This is a picture of Chris Hadfield. He is an astronaut and to prove it here he is in the ‘cupola’ of the International Space Station (ISS). Through the windows is a spectacular view of the Earth from space.
Our home seen from space.
What is remarkable about this image is that it even exists.
This image is tangible evidence of a successful outcome of a very long path of collaborative effort by 100’s of 1000’s of people who share a common dream.
That if we can learn to overcome the challenge of establishing a permanent manned presence in space then just imagine what else we might achieve?
Chis is unusual for many reasons. One is that he is Canadian and there are not many Canadian astronauts. He is also the first Canadian astronaut to command the ISS. Another claim to fame is that when he recently lived in space for 5 months on the ISS, he recorded a version of David Bowie’s classic song – for real – in space. To date this has clocked up 21 million YouTube hits and had helped to bring the inspiring story of space exploration back to the public consciousness.
Especially the next generation of explorers – our children.
Chris has also written a book ‘An Astronaut’s View of Life on Earth‘ that tells his story. It describes how he was inspired at a young age by seeing the first man to step onto the Moon in 1969. He overcame seemingly impossible obstacles to become an astronaut, to go into space, and to command the ISS. The image is tangible evidence.
We all know that space is a VERY dangerous place. I clearly remember the two space shuttle disasters. There have been many other much less public accidents. Those tragic events have shocked us all out of complacency and have created a deep sense of humility in those who face up to the task of learning to overcome the enormous technical and cultural barriers.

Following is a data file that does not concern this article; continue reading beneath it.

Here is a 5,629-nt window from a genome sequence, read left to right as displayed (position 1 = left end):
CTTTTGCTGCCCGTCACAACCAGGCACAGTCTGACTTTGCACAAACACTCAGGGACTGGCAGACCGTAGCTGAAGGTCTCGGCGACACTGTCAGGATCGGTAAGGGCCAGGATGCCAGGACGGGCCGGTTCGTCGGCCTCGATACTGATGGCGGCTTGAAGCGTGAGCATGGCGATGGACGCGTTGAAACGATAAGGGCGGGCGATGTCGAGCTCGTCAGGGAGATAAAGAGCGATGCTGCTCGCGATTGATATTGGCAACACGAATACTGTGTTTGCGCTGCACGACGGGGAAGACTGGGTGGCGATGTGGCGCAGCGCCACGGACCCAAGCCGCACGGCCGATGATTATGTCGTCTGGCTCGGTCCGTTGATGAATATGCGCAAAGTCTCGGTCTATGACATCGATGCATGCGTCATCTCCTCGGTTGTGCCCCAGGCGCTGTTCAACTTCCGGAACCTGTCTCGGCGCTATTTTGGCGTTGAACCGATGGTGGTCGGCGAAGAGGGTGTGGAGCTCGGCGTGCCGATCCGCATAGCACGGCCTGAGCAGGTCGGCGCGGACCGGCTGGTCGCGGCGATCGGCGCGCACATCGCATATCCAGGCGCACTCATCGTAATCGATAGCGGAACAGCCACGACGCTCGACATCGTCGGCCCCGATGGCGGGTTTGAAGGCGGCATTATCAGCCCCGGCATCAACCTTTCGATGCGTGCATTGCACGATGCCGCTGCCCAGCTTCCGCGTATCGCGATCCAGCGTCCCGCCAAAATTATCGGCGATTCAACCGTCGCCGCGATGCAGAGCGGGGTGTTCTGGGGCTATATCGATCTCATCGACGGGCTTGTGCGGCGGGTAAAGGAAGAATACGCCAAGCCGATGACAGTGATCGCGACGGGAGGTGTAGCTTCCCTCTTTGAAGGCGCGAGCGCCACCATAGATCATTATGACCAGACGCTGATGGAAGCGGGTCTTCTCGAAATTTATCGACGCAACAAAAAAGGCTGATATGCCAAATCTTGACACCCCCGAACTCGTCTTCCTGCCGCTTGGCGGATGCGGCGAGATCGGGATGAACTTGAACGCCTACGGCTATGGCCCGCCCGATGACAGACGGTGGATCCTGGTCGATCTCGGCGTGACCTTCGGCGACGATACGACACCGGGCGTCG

Getting six people into space safely, staying there long enough to conduct experiments on the long-term effects of weightlessness, and getting them back again safely is a VERY difficult challenge. And it has been overcome. We have the proof.
Many of the seemingly impossible day-to-day problems that we face seem puny in comparison.
For example: getting every patient into hospital, staying there just long enough to benefit from cutting edge high-technology healthcare, and getting them back home again safely.
And doing it repeatedly and consistently so that the system can be trusted and we are not greeted with tragic stories every time we open a newspaper. Stories that erode our trust in the ability of groups of well-intended people to do anything more constructive than bully, bicker and complain.
So when the exasperated healthcare executive exclaims ‘Getting 95% of emergency admissions into hospital in less than 4 hours is not rocket science!‘ – then perhaps a bit more humility is in order. It is rocket science.
Rocket science is Improvement science.
And reading the story of a real-life rocket-scientist might be just the medicine our exasperated executives need.
Because Chris explains exactly how it is done.
And he is credible because he has walked-the-talk so he has earned the right to talk-the-walk.
The least we can do is listen and learn.
Here is is Chris answering the question ‘How to achieve an impossible dream?‘